It has been almost three months since my wife gave birth to our son and in that three months I have been a mixed bag of emotions (a menopausal meth-addict comes to mind). For the most part, fatherhood has been an amazing test. There have been very few experiences in my life that can top the birth of my son and words cannot describe the feeling I get when he smiles at me. I could walk in the house, having just experienced a cat Armageddon, my shirt still covered in fresh cat blood and mangled fur, the thought of hundreds of cats hissing and meowing as they explode into flaming balls of guts all around me still fresh in my mind, and that gummy little smile of his would make everything better. That being said, I totally and completely understand why people shake their babies.
Imagine a Piccolo Pete that shits, pisses and poops all over itself a dozen times a day and only cares about titties and you’ll get an idea of what a newborn is like. (Here is a pop quiz for you: how does someone with a two-ounce stomach manage to drink six ounces at each feeding? Answer: they shit four ounces in the middle of it.) If you have never experienced baby shit before, it is the color of Snookie, the consistency and texture of chunky peanut butter left out on the dashboard of a Toyota 4Runner in August, and it smells like the inside of Brew-It-Up. Some days, I look like I spent the morning helping UPS paint their fleet of environmentally friendly natural gas vehicles or water skiing behind Willy Wonka’s magical paddle boat. My son has toys that he can’t play with because he shit on them. Our carpet literally has shit stains on it. It can be terrifying if you’re not prepared (i.e. babysit). In all honesty, you get used to it and eventually, you turn diaper changing into a sport (my PR is 19 seconds pee and 28 seconds poop and I have the trophies to prove it) and bath time ends when a spout of urine rises from the water.
That’s enough about shit and piss for the moment. One of the best things about having a baby is that he’s like a marionette puppet. One of my favorite things to do occurs right before bath time. I undress him down to his birthday suit, pick him up so that when I walk with him his ass is leading the way and his balls are dangling, sneak up on my wife while she’s doing dishes or folding clothes, put his balls right up to her head, have her turnaround, and yell, “Balls in your face!” We both laugh hysterically as my son just stares at the light with a confused look on his face. I also enjoy putting him on the dog like a jockey, making him salsa dance while I sing Gloria Estefan, and testing out hair-growth products on him that I buy over the internet from Cameroon. So far, he has not shown any ill effects from the product testing. Although, a couple of weeks after we brought him home from the hospital, the hair on the top of his head fell out, leaving him looking like Dwight Yoakum for a month or so.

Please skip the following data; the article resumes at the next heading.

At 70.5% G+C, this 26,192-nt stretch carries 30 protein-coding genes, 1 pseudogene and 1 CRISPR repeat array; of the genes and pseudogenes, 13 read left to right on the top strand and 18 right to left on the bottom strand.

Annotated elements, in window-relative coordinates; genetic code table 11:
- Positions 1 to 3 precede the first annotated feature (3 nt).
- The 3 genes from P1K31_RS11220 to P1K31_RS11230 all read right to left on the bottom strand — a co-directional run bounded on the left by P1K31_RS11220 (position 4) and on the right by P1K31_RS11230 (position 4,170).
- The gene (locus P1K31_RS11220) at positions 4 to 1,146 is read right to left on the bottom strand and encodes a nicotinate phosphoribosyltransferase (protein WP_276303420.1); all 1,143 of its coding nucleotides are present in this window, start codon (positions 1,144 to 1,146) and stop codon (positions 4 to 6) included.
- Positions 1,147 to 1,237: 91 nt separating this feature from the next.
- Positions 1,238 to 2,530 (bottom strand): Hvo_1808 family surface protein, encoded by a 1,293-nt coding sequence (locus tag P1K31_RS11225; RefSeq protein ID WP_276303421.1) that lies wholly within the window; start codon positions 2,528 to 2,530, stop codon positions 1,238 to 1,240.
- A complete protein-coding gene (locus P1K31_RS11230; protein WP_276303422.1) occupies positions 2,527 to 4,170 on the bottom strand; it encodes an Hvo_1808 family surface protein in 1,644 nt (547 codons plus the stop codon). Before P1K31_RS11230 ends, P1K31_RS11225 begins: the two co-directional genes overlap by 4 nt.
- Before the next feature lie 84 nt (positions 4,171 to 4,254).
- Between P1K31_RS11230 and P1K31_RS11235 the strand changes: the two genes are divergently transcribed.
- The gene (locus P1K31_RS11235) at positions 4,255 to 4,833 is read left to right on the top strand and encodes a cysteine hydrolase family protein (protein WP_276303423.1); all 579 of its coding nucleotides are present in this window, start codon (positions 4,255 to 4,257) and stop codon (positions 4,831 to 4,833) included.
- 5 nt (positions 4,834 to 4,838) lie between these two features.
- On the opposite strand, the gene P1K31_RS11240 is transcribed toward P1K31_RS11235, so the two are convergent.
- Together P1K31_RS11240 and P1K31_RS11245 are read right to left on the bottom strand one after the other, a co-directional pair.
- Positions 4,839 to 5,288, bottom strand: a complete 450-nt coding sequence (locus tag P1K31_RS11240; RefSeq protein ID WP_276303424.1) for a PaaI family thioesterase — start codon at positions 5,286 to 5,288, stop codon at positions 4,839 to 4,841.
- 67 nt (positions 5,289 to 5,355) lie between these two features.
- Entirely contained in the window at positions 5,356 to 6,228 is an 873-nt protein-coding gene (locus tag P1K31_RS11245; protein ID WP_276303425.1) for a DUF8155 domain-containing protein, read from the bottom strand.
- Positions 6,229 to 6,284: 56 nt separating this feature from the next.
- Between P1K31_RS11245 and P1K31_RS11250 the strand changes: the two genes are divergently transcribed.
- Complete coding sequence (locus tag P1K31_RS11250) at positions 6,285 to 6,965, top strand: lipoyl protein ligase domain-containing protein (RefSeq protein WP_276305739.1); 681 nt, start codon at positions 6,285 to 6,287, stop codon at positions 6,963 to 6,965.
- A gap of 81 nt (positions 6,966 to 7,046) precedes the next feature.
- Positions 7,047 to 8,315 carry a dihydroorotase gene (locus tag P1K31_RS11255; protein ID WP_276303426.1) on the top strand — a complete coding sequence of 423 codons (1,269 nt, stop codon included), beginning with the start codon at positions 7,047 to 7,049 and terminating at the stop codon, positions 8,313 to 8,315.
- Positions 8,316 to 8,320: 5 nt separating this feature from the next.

Around the same time that his hair started thinning, he also developed the ability to fart. He stops whatever he is doing (usually eating or flailing his arms and legs about), curls his bottom lip under, tightens his brow, and then lets one go. Once the fart has cleared his bowels, he’ll start smiling and rolling his head from side to side. At that moment, I am not sure who is more proud, he or I.
It’s not all fart games however. Parenthood is fucking hard. It is one of the most difficult, stressful experiences I have been a part of and I was in Nam, man. I would compare most nights to the scene in “A Clockwork Orange” when Alex goes through aversion therapy and is forced to stay awake and watch loud, abrasive film clips. There have been studies done that compare the decibel levels produced from a baby’s cry to a jet engine fucking a hyena (or something like that). When I had my decennial physical a few weeks ago, I had the doctor check me for a perforated ear drum because I get this rattle in my ear when I hold my son and he’s crying. I thought for certain the crying had blown my inner ear to bits (turns out it was just ear wax caked on my ear drum). The rattling in my ear drove me mad. When we first brought him home from the hospital and after a long night of crying and a rattling ear drum, I called my son a dick. I called a two-week old a dick. A dick! He won’t know what that means for like three years.
All the horror stories aside, parenthood is rad. You have this little being that you can mold and shape into whatever you want who relies on you for everything. It is not all crying a shitting. Most of the time, he’s alert and smiling and staring at me like I am the most interesting thing on the planet (next to mom’s boobies). Better yet (or maybe not), he looks just like me. Watching him try and put his hand in his mouth for two straight hours makes me think of how simple life can be and once was for all of us (of course we don’t remember any of it). As a parent, it can be extremely therapeutic to just take a step back and realize that some things just don’t matter. This little person’s entire existence revolves around milk. When all you give a fuck about is milk, you have reached enlightenment. (I suppose if you were to substitute milk for vodka in those previous sentences you’d have PWeekly.)
I used to think that having a dog was harder than having a baby because you could put diapers on a baby and eventually the baby learns to speak English (or Spanish or whatever) and use the toilet. Whereas, a dog will shit everywhere and fuck up your house and yard until they die.
I am an idiot.
Author’s Note: I am trying to cuss less verbally so I use this space as my creative cussing outlet.
Fun Fact: Did you know Alex from “A Clockwork Orange” was played by Malcolm McDowell who also played Terrence, Sloan’s father, in Entourage?
Fun Fact #2: Entourage was responsible for cat Armageddon.